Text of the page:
Steve tried to make his father understand his view. "Dad, that's not going to work, it's going to take too much time and there isn't another customer like Jet Red; the airline companies are dead. I've been begging you for years to diversify, to not keep us so dependent on them. But you kept on saying, 'They're too big for anything to happen to them'. It's like doing business with the government; the government can't go out of business. Well, the government just did.
"You gave me the authority to make my own decisions, to run this business as I saw fit – September 11, as devastating as it was, shouldn't change that. It's a different type of crisis than we've ever faced, but it's still a crisis, and I can handle it. I appreciate that you want to come back, take charge and do things you're way, but you're wrong. Yes, I need to adjust my plan but it shouldn't be scrapped, nor should I."
"Steve, here me loud and clear," rebutted Robert. "This is not just another economic crisis, a cyclical downturn in the market. We're in unknown territory, the unthinkable has happened and no one knows what tomorrow will bring. We as Americans are vulnerable, and I as a business owner am vulnerable; my existence is at stake. The best thing for me to do in this crisis is what I've done in every other crisis, but I just have to do more of it.
"I don't have a lot of time to think about your feelings or the deal we made," continued Robert. "Someday when this is all over we can go back and take another look, but for now I've got a business to save and I need you to do it my way or stay out of the way."
Robert's response of 'taking charge and resuming command' was typical of many family business owners after September 11. It didn't mater if they had been out of their business for three years or three months. If there was a way for them to get back in, they went back in. They were not going to leave the fate of their business in anyone's hands other than their own. And they didn't care whose feelings were going to be hurt or whose ego was going to take a blow. As Robert said: "I'll worry about the consequences of my relationship with Steve later, but at the moment, it's not even on my radar."
Our most basic of instincts is to protect ourselves when we're threatened. And since the family business is, for most owners, just an extension of themselves, Robert and others did what happens automatically: take and revert to the practices and behaviours that worked for them during the other times when they've been threatened.
And what about Steve? What about his reaction? All children in family businesses, but especially designated heirs, have to deal with the stereotypes that come with the label of, "he's the bosses son." The label, especially for those with lower self-esteem, usually results in them behaving in ways to show: a) they're as good as or better than the 'old man'; b) they don't need to work here; and c) they don't seek dad's approval or permission for how they run their life. Consequently, you often see things like the child forming a power base outside to compete with dad's; being an active conspirator to undermine one of his initiatives; marrying the 'wrong person' and behaving badly to subordinates.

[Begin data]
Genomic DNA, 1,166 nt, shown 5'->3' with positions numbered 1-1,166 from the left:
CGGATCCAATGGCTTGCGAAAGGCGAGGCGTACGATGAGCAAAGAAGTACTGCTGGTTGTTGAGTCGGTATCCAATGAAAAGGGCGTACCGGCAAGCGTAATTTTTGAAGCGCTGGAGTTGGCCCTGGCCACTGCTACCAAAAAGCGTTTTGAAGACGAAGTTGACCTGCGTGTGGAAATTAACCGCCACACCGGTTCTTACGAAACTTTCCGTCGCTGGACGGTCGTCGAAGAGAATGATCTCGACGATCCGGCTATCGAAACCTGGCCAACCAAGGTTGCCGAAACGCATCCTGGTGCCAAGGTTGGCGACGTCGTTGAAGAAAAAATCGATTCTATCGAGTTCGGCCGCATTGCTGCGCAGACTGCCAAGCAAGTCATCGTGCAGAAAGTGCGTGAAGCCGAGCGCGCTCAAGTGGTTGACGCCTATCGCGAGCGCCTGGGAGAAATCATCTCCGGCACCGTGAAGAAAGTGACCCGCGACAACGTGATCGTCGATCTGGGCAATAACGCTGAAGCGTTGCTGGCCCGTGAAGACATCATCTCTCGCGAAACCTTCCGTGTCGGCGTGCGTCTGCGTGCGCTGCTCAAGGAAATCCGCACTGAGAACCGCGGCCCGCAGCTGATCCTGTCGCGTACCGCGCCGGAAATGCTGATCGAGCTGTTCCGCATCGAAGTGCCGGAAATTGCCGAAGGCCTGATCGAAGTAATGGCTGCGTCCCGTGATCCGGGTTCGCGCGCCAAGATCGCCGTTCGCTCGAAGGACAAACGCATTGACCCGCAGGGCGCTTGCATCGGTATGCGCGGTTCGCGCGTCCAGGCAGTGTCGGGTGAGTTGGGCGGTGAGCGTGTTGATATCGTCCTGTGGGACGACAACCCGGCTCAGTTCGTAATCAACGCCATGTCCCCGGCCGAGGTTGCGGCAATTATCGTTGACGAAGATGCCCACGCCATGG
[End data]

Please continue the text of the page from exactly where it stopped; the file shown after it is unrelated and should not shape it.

When Robert returned from retirement and relieved Steve from his duties, Steve went from behaving like a boss to behaving like the boss's son. In other words, as his dad turned on him, Steve turned on his dad. If Robert was going to humiliate Steve, delivering the message for all to see of, "my son isn't qualified to get us through this", then Steve was going to revert back to behaviour he had left behind years ago; namely, making his dad look dated, his ideas stale and his presences in the business a nuisance and liability.
Currently, Robert and Steve are still working together; it is an uneasy and strained partnership. Robert is doing things his way and having, as Steve predicted, limited success. Steve doesn't believe that his father will ever leave the business again; all the work they put towards succession planning is down the tubes. Steve wants out but at the moment there are not too many places for him to go. So they live side by side, both despising the spot therein and in many ways despising one another.
It will take years for the WTC to be rebuilt. But it will be rebuilt, with something as magnificent as what once stood there. In fact, it will be easier and take less time to rebuild the WTC than it will for Robert to rebuild his business and, more importantly, his relationship with Steve.